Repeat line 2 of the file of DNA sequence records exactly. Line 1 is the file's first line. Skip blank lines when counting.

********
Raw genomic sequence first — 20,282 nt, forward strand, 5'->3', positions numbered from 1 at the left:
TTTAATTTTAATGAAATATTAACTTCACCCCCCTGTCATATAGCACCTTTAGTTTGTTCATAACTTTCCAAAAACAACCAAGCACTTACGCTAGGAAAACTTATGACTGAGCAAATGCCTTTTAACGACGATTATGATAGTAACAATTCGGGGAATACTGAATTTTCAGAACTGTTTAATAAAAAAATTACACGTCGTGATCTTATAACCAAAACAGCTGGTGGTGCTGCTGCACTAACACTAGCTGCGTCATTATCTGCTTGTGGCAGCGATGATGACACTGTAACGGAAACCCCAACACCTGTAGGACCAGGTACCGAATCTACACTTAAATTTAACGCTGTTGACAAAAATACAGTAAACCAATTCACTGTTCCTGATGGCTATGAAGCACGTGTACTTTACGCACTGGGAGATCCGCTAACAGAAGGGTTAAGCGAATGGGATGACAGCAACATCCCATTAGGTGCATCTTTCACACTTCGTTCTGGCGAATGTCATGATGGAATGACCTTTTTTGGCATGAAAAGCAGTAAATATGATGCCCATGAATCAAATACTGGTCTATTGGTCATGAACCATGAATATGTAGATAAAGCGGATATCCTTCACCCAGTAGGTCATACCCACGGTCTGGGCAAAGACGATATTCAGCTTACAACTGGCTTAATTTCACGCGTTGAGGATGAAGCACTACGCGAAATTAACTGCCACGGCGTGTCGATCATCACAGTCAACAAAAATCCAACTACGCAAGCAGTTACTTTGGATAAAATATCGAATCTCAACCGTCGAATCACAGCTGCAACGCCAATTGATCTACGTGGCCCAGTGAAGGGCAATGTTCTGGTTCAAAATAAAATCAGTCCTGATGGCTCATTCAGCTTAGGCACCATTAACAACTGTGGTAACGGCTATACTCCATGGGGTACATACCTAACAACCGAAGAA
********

TTTAATTTTAATGAAATATTAACTTCACCCCCCTGTCATATAGCACCTTTAGTTTGTTCATAACTTTCCAAAAACAACCAAGCACTTACGCTAGGAAAACTTATGACTGAGCAAATGCCTTTTAACGACGATTATGATAGTAACAATTCGGGGAATACTGAATTTTCAGAACTGTTTAATAAAAAAATTACACGTCGTGATCTTATAACCAAAACAGCTGGTGGTGCTGCTGCACTAACACTAGCTGCGTCATTATCTGCTTGTGGCAGCGATGATGACACTGTAACGGAAACCCCAACACCTGTAGGACCAGGTACCGAATCTACACTTAAATTTAACGCTGTTGACAAAAATACAGTAAACCAATTCACTGTTCCTGATGGCTATGAAGCACGTGTACTTTACGCACTGGGAGATCCGCTAACAGAAGGGTTAAGCGAATGGGATGACAGCAACATCCCATTAGGTGCATCTTTCACACTTCGTTCTGGCGAATGTCATGATGGAATGACCTTTTTTGGCATGAAAAGCAGTAAATATGATGCCCATGAATCAAATACTGGTCTATTGGTCATGAACCATGAATATGTAGATAAAGCGGATATCCTTCACCCAGTAGGTCATACCCACGGTCTGGGCAAAGACGATATTCAGCTTACAACTGGCTTAATTTCACGCGTTGAGGATGAAGCACTACGCGAAATTAACTGCCACGGCGTGTCGATCATCACAGTCAACAAAAATCCAACTACGCAAGCAGTTACTTTGGATAAAATATCGAATCTCAACCGTCGAATCACAGCTGCAACGCCAATTGATCTACGTGGCCCAGTGAAGGGCAATGTTCTGGTTCAAAATAAAATCAGTCCTGATGGCTCATTCAGCTTAGGCACCATTAACAACTGTGGTAACGGCTATACTCCATGGGGTACATACCTAACAACCGAAGAA